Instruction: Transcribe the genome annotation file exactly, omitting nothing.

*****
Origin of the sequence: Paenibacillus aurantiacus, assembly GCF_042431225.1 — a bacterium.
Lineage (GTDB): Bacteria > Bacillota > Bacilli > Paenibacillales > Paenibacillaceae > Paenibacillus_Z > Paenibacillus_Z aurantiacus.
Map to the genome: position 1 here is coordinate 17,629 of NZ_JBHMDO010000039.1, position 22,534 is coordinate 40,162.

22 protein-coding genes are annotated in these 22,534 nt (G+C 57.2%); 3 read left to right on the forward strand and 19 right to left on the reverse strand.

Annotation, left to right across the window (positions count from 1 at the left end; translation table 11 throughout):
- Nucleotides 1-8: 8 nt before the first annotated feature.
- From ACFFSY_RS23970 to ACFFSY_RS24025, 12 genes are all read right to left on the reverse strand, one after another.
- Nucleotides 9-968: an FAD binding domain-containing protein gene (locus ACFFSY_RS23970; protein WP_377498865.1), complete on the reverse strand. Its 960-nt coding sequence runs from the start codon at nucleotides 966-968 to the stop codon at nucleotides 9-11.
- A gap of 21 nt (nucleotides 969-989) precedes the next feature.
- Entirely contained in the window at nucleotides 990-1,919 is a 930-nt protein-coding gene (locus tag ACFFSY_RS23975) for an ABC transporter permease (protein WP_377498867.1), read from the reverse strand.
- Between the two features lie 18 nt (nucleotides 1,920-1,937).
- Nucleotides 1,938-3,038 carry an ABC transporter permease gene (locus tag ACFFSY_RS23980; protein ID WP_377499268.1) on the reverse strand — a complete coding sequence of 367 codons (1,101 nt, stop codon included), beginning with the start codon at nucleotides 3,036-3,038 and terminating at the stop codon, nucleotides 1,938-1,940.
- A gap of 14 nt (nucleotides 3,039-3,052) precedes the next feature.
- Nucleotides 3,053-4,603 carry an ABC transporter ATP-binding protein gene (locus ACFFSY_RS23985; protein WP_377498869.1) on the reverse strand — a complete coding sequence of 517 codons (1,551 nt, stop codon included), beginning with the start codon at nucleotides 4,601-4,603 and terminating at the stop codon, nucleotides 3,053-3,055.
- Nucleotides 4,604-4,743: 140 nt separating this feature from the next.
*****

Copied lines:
Origin of the sequence: Paenibacillus aurantiacus, assembly GCF_042431225.1 — a bacterium.
Lineage (GTDB): Bacteria > Bacillota > Bacilli > Paenibacillales > Paenibacillaceae > Paenibacillus_Z > Paenibacillus_Z aurantiacus.
Map to the genome: position 1 here is coordinate 17,629 of NZ_JBHMDO010000039.1, position 22,534 is coordinate 40,162.

22 protein-coding genes are annotated in these 22,534 nt (G+C 57.2%); 3 read left to right on the forward strand and 19 right to left on the reverse strand.

Annotation, left to right across the window (positions count from 1 at the left end; translation table 11 throughout):
- Nucleotides 1-8: 8 nt before the first annotated feature.
- From ACFFSY_RS23970 to ACFFSY_RS24025, 12 genes are all read right to left on the reverse strand, one after another.
- Nucleotides 9-968: an FAD binding domain-containing protein gene (locus ACFFSY_RS23970; protein WP_377498865.1), complete on the reverse strand. Its 960-nt coding sequence runs from the start codon at nucleotides 966-968 to the stop codon at nucleotides 9-11.
- A gap of 21 nt (nucleotides 969-989) precedes the next feature.
- Entirely contained in the window at nucleotides 990-1,919 is a 930-nt protein-coding gene (locus tag ACFFSY_RS23975) for an ABC transporter permease (protein WP_377498867.1), read from the reverse strand.
- Between the two features lie 18 nt (nucleotides 1,920-1,937).
- Nucleotides 1,938-3,038 carry an ABC transporter permease gene (locus tag ACFFSY_RS23980; protein ID WP_377499268.1) on the reverse strand — a complete coding sequence of 367 codons (1,101 nt, stop codon included), beginning with the start codon at nucleotides 3,036-3,038 and terminating at the stop codon, nucleotides 1,938-1,940.
- A gap of 14 nt (nucleotides 3,039-3,052) precedes the next feature.
- Nucleotides 3,053-4,603 carry an ABC transporter ATP-binding protein gene (locus ACFFSY_RS23985; protein WP_377498869.1) on the reverse strand — a complete coding sequence of 517 codons (1,551 nt, stop codon included), beginning with the start codon at nucleotides 4,601-4,603 and terminating at the stop codon, nucleotides 3,053-3,055.
- Nucleotides 4,604-4,743: 140 nt separating this feature from the next.